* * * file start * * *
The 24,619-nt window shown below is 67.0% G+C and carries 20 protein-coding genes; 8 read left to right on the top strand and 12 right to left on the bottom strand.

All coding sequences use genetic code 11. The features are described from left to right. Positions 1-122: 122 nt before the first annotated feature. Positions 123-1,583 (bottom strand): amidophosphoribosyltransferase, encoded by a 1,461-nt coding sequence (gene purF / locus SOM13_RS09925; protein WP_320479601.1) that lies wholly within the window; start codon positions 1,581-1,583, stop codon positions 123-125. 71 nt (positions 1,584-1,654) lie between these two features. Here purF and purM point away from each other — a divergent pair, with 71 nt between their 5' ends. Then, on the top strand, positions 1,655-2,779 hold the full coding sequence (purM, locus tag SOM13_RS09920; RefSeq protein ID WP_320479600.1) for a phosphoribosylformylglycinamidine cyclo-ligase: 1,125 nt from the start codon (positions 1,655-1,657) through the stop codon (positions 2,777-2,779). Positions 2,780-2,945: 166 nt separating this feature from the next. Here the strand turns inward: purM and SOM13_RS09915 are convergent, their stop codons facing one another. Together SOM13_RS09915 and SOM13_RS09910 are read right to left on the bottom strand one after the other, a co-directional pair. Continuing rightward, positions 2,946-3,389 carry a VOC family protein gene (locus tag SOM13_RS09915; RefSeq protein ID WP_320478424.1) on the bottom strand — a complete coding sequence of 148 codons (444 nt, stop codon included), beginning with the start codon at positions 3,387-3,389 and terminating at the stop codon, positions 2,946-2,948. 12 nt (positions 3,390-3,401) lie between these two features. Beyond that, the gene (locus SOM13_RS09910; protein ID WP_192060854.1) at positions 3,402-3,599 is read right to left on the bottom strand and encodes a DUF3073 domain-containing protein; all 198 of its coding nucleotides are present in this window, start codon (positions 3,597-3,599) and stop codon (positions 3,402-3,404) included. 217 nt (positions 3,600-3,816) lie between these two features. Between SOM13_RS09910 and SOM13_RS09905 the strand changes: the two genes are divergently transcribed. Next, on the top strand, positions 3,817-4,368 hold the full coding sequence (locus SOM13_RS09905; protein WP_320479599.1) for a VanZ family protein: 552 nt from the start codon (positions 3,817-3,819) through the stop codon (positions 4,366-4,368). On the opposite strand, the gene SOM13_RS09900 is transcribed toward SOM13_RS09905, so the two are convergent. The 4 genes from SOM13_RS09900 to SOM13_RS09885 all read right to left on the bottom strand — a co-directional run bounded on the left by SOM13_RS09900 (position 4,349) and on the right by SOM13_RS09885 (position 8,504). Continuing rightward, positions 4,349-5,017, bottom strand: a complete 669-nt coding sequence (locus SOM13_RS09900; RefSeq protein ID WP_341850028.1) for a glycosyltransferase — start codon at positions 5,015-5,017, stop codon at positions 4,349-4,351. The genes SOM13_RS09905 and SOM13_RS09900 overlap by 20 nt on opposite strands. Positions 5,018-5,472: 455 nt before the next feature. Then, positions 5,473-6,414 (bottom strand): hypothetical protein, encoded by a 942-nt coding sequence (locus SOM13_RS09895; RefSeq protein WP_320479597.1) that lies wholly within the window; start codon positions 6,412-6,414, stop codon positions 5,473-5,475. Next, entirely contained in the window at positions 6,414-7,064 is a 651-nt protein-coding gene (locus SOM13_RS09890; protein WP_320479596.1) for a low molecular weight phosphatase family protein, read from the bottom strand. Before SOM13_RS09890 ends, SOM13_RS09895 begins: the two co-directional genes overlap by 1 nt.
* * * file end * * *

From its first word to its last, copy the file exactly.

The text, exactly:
The 24,619-nt window shown below is 67.0% G+C and carries 20 protein-coding genes; 8 read left to right on the top strand and 12 right to left on the bottom strand.

All coding sequences use genetic code 11. The features are described from left to right. Positions 1-122: 122 nt before the first annotated feature. Positions 123-1,583 (bottom strand): amidophosphoribosyltransferase, encoded by a 1,461-nt coding sequence (gene purF / locus SOM13_RS09925; protein WP_320479601.1) that lies wholly within the window; start codon positions 1,581-1,583, stop codon positions 123-125. 71 nt (positions 1,584-1,654) lie between these two features. Here purF and purM point away from each other — a divergent pair, with 71 nt between their 5' ends. Then, on the top strand, positions 1,655-2,779 hold the full coding sequence (purM, locus tag SOM13_RS09920; RefSeq protein ID WP_320479600.1) for a phosphoribosylformylglycinamidine cyclo-ligase: 1,125 nt from the start codon (positions 1,655-1,657) through the stop codon (positions 2,777-2,779). Positions 2,780-2,945: 166 nt separating this feature from the next. Here the strand turns inward: purM and SOM13_RS09915 are convergent, their stop codons facing one another. Together SOM13_RS09915 and SOM13_RS09910 are read right to left on the bottom strand one after the other, a co-directional pair. Continuing rightward, positions 2,946-3,389 carry a VOC family protein gene (locus tag SOM13_RS09915; RefSeq protein ID WP_320478424.1) on the bottom strand — a complete coding sequence of 148 codons (444 nt, stop codon included), beginning with the start codon at positions 3,387-3,389 and terminating at the stop codon, positions 2,946-2,948. 12 nt (positions 3,390-3,401) lie between these two features. Beyond that, the gene (locus SOM13_RS09910; protein ID WP_192060854.1) at positions 3,402-3,599 is read right to left on the bottom strand and encodes a DUF3073 domain-containing protein; all 198 of its coding nucleotides are present in this window, start codon (positions 3,597-3,599) and stop codon (positions 3,402-3,404) included. 217 nt (positions 3,600-3,816) lie between these two features. Between SOM13_RS09910 and SOM13_RS09905 the strand changes: the two genes are divergently transcribed. Next, on the top strand, positions 3,817-4,368 hold the full coding sequence (locus SOM13_RS09905; protein WP_320479599.1) for a VanZ family protein: 552 nt from the start codon (positions 3,817-3,819) through the stop codon (positions 4,366-4,368). On the opposite strand, the gene SOM13_RS09900 is transcribed toward SOM13_RS09905, so the two are convergent. The 4 genes from SOM13_RS09900 to SOM13_RS09885 all read right to left on the bottom strand — a co-directional run bounded on the left by SOM13_RS09900 (position 4,349) and on the right by SOM13_RS09885 (position 8,504). Continuing rightward, positions 4,349-5,017, bottom strand: a complete 669-nt coding sequence (locus SOM13_RS09900; RefSeq protein ID WP_341850028.1) for a glycosyltransferase — start codon at positions 5,015-5,017, stop codon at positions 4,349-4,351. The genes SOM13_RS09905 and SOM13_RS09900 overlap by 20 nt on opposite strands. Positions 5,018-5,472: 455 nt before the next feature. Then, positions 5,473-6,414 (bottom strand): hypothetical protein, encoded by a 942-nt coding sequence (locus SOM13_RS09895; RefSeq protein WP_320479597.1) that lies wholly within the window; start codon positions 6,412-6,414, stop codon positions 5,473-5,475. Next, entirely contained in the window at positions 6,414-7,064 is a 651-nt protein-coding gene (locus SOM13_RS09890; protein WP_320479596.1) for a low molecular weight phosphatase family protein, read from the bottom strand. Before SOM13_RS09890 ends, SOM13_RS09895 begins: the two co-directional genes overlap by 1 nt.